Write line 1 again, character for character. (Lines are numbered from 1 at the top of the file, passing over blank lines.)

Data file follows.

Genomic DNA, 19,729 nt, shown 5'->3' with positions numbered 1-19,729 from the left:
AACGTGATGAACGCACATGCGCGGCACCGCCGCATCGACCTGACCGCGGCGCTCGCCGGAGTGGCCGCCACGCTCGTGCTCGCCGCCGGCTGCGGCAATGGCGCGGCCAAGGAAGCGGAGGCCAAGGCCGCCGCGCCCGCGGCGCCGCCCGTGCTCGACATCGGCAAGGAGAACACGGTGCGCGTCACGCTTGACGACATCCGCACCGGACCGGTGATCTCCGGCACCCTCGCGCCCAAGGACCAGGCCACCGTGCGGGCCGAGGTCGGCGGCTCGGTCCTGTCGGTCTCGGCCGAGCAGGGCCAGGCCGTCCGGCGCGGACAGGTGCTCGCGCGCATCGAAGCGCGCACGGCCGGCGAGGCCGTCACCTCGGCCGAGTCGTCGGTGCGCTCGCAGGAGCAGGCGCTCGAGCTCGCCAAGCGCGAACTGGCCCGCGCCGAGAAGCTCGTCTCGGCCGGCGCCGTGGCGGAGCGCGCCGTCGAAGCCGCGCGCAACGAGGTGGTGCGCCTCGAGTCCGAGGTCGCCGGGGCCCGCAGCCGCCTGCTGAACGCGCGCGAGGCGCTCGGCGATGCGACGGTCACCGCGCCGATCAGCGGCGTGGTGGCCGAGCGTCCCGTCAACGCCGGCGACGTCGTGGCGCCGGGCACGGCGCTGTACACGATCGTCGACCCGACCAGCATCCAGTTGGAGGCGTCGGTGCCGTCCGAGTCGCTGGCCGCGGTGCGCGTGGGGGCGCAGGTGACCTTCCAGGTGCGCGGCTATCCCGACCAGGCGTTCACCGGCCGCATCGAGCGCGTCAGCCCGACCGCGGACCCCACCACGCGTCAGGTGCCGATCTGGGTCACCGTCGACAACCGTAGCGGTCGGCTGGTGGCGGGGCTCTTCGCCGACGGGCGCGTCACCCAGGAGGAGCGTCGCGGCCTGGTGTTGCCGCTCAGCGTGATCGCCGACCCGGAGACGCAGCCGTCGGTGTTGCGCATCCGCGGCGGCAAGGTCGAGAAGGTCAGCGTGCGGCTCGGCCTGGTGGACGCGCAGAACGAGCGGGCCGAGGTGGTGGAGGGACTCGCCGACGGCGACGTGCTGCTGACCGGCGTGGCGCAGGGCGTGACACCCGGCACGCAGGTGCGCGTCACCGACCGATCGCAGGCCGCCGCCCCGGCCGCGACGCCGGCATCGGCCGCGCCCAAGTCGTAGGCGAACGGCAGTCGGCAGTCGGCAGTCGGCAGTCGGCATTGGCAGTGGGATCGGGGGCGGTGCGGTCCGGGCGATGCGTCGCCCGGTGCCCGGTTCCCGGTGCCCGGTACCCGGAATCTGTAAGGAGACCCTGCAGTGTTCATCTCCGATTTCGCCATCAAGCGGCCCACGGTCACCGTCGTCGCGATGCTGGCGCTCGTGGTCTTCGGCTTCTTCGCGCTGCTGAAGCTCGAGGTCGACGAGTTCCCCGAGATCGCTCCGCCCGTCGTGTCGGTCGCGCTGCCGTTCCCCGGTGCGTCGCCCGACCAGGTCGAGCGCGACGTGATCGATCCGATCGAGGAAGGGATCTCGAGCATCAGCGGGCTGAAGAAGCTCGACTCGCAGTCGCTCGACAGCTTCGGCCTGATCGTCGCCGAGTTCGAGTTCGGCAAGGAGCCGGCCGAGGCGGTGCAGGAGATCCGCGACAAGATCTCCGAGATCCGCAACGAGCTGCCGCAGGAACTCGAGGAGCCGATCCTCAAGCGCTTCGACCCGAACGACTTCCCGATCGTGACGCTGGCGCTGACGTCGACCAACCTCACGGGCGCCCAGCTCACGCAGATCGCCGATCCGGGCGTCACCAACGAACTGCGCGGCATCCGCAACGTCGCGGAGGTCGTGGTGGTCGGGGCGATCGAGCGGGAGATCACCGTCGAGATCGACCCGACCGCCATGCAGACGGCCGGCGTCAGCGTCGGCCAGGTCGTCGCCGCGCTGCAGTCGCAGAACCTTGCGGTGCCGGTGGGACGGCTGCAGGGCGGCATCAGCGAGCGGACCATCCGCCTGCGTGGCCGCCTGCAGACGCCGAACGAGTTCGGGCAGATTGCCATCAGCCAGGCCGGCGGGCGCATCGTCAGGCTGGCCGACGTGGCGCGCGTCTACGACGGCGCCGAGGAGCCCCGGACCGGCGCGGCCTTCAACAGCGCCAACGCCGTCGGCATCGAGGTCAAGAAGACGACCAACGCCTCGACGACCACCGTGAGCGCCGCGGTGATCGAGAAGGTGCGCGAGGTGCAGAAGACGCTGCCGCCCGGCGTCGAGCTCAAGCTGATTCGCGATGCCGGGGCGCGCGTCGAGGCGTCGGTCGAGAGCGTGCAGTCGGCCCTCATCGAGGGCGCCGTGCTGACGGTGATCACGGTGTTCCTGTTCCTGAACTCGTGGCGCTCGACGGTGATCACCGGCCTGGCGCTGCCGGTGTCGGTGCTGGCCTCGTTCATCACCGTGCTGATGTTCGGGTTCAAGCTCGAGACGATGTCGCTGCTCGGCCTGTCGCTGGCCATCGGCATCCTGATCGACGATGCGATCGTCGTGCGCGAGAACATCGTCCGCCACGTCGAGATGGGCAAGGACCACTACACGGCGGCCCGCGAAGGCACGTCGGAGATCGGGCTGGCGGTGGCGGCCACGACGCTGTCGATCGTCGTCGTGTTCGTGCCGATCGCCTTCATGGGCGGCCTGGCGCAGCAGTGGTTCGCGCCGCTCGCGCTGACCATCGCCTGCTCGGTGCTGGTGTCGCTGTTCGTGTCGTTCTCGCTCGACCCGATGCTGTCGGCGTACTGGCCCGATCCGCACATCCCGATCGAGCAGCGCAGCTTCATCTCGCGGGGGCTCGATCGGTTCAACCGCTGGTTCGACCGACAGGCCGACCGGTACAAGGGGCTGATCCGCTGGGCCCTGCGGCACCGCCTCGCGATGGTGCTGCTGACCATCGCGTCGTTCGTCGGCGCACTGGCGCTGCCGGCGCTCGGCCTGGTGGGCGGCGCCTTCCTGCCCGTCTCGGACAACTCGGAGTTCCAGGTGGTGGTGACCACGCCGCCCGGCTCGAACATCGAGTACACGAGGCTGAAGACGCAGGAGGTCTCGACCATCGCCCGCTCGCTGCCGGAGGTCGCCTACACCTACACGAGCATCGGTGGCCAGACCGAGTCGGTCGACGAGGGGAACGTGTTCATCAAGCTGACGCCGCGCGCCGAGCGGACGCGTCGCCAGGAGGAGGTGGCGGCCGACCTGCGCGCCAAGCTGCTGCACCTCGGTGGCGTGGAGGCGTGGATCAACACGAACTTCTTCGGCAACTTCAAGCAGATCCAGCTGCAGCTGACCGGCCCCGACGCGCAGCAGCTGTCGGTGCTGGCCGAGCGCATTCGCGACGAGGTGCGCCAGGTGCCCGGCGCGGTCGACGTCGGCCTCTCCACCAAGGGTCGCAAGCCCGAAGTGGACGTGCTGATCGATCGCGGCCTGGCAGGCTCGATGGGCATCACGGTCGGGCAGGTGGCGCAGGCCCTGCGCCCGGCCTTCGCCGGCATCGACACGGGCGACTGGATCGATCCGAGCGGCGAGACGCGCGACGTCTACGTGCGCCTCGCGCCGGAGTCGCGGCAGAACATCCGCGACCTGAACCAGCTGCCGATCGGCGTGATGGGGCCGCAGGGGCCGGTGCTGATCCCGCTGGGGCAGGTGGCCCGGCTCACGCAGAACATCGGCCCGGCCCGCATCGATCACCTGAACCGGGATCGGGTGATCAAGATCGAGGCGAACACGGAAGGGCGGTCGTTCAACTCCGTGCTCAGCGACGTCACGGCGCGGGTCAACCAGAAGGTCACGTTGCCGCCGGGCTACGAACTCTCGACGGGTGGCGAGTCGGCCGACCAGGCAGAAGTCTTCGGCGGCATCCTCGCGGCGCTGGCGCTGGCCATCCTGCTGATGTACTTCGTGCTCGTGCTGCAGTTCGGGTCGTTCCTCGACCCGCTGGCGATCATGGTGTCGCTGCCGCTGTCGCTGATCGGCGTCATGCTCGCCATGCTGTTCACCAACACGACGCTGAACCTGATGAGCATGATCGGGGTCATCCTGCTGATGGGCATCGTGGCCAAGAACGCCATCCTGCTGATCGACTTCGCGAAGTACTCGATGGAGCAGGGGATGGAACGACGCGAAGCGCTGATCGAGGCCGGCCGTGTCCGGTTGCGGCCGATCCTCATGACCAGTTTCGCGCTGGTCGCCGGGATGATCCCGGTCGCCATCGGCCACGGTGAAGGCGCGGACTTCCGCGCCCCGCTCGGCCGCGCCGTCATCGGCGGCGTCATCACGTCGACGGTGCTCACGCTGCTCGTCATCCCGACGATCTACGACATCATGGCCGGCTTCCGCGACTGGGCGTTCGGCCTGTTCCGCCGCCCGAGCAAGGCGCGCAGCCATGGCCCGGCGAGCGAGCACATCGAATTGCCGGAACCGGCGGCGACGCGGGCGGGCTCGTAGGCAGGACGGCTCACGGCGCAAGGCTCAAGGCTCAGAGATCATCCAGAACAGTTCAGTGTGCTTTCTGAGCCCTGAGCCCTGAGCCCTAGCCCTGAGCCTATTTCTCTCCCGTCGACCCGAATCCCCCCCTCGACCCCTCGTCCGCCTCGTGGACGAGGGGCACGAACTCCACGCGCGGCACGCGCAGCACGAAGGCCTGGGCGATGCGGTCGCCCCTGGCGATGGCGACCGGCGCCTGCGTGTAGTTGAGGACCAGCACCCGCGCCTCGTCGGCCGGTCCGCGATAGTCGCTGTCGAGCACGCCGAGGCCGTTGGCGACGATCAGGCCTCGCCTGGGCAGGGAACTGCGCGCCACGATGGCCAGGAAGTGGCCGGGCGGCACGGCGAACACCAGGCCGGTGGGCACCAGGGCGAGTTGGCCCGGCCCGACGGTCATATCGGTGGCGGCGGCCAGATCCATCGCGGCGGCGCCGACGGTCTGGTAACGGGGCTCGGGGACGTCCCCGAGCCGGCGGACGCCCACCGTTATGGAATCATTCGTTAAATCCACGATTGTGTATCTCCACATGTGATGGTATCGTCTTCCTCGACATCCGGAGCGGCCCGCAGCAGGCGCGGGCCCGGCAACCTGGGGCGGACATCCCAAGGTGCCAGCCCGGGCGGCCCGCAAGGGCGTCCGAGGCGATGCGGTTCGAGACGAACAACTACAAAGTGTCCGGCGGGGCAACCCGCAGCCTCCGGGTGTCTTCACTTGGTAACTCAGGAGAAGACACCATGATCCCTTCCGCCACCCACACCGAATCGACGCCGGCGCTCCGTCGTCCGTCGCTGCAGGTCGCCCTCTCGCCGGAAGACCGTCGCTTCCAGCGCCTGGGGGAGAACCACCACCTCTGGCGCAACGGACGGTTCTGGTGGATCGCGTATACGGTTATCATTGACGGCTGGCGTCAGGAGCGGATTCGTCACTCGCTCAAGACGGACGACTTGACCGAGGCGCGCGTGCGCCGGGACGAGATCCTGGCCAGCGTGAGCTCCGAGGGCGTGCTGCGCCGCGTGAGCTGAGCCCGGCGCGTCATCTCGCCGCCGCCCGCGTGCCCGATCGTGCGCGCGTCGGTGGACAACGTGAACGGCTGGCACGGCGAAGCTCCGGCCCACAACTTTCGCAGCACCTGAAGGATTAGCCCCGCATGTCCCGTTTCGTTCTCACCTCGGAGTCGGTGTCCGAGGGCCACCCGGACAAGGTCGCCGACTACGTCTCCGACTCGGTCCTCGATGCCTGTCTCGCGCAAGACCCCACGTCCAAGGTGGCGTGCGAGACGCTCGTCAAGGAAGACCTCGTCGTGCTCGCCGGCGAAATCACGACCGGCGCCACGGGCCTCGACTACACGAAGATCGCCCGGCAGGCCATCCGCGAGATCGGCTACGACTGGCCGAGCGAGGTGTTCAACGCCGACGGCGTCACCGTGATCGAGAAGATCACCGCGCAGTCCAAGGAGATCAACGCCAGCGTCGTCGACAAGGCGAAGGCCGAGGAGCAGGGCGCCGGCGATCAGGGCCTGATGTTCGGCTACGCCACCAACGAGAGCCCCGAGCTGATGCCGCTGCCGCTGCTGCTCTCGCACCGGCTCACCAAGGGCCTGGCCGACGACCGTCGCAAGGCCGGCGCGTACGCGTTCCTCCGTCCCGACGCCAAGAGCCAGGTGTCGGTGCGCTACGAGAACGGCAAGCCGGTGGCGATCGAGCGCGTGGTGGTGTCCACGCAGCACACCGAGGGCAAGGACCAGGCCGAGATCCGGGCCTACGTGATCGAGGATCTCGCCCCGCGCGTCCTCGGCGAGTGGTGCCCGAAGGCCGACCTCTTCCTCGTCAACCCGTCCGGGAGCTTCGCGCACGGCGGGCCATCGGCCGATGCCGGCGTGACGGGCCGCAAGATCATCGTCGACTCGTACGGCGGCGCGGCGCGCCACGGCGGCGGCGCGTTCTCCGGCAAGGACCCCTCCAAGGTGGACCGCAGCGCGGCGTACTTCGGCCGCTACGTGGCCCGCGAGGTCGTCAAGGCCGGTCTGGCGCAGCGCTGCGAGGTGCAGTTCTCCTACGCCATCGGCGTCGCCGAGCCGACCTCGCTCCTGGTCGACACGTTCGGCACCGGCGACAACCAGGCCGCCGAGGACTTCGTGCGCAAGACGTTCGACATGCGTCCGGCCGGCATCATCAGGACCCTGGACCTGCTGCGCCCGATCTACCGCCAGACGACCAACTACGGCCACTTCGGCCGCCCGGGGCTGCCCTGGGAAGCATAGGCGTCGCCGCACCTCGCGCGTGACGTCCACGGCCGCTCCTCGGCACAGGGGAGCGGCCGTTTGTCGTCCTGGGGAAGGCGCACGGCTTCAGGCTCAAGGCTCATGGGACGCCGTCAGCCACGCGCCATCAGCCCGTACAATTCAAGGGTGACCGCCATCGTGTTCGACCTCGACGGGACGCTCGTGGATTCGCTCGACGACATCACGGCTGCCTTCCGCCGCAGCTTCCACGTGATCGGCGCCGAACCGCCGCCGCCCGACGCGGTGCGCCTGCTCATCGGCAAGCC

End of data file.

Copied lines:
Genomic DNA, 19,729 nt, shown 5'->3' with positions numbered 1-19,729 from the left: